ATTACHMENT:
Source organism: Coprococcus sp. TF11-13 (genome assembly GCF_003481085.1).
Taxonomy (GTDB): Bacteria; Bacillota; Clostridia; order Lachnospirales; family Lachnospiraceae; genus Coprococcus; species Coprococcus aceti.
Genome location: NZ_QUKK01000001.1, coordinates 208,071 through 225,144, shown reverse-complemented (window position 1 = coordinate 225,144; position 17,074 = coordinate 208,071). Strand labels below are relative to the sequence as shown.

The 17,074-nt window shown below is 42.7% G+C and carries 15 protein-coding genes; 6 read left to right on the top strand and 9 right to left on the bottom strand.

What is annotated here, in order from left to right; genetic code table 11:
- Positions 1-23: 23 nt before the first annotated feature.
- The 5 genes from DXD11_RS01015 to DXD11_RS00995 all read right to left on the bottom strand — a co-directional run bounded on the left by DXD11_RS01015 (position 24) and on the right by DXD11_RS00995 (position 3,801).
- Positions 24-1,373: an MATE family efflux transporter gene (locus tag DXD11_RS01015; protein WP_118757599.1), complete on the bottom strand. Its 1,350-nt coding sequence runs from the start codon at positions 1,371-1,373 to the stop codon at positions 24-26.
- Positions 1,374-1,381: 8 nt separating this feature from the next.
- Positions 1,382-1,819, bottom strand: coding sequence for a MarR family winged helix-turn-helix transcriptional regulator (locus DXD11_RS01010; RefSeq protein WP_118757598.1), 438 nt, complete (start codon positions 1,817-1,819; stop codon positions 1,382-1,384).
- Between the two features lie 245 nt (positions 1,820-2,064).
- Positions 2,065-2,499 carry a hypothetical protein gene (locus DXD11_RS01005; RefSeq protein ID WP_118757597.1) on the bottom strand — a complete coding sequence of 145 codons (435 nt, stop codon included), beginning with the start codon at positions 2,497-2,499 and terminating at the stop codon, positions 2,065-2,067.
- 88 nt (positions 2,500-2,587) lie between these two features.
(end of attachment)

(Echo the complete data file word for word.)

Source organism: Coprococcus sp. TF11-13 (genome assembly GCF_003481085.1).
Taxonomy (GTDB): Bacteria; Bacillota; Clostridia; order Lachnospirales; family Lachnospiraceae; genus Coprococcus; species Coprococcus aceti.
Genome location: NZ_QUKK01000001.1, coordinates 208,071 through 225,144, shown reverse-complemented (window position 1 = coordinate 225,144; position 17,074 = coordinate 208,071). Strand labels below are relative to the sequence as shown.

The 17,074-nt window shown below is 42.7% G+C and carries 15 protein-coding genes; 6 read left to right on the top strand and 9 right to left on the bottom strand.

What is annotated here, in order from left to right; genetic code table 11:
- Positions 1-23: 23 nt before the first annotated feature.
- The 5 genes from DXD11_RS01015 to DXD11_RS00995 all read right to left on the bottom strand — a co-directional run bounded on the left by DXD11_RS01015 (position 24) and on the right by DXD11_RS00995 (position 3,801).
- Positions 24-1,373: an MATE family efflux transporter gene (locus tag DXD11_RS01015; protein WP_118757599.1), complete on the bottom strand. Its 1,350-nt coding sequence runs from the start codon at positions 1,371-1,373 to the stop codon at positions 24-26.
- Positions 1,374-1,381: 8 nt separating this feature from the next.
- Positions 1,382-1,819, bottom strand: coding sequence for a MarR family winged helix-turn-helix transcriptional regulator (locus DXD11_RS01010; RefSeq protein WP_118757598.1), 438 nt, complete (start codon positions 1,817-1,819; stop codon positions 1,382-1,384).
- Between the two features lie 245 nt (positions 1,820-2,064).
- Positions 2,065-2,499 carry a hypothetical protein gene (locus DXD11_RS01005; RefSeq protein ID WP_118757597.1) on the bottom strand — a complete coding sequence of 145 codons (435 nt, stop codon included), beginning with the start codon at positions 2,497-2,499 and terminating at the stop codon, positions 2,065-2,067.
- 88 nt (positions 2,500-2,587) lie between these two features.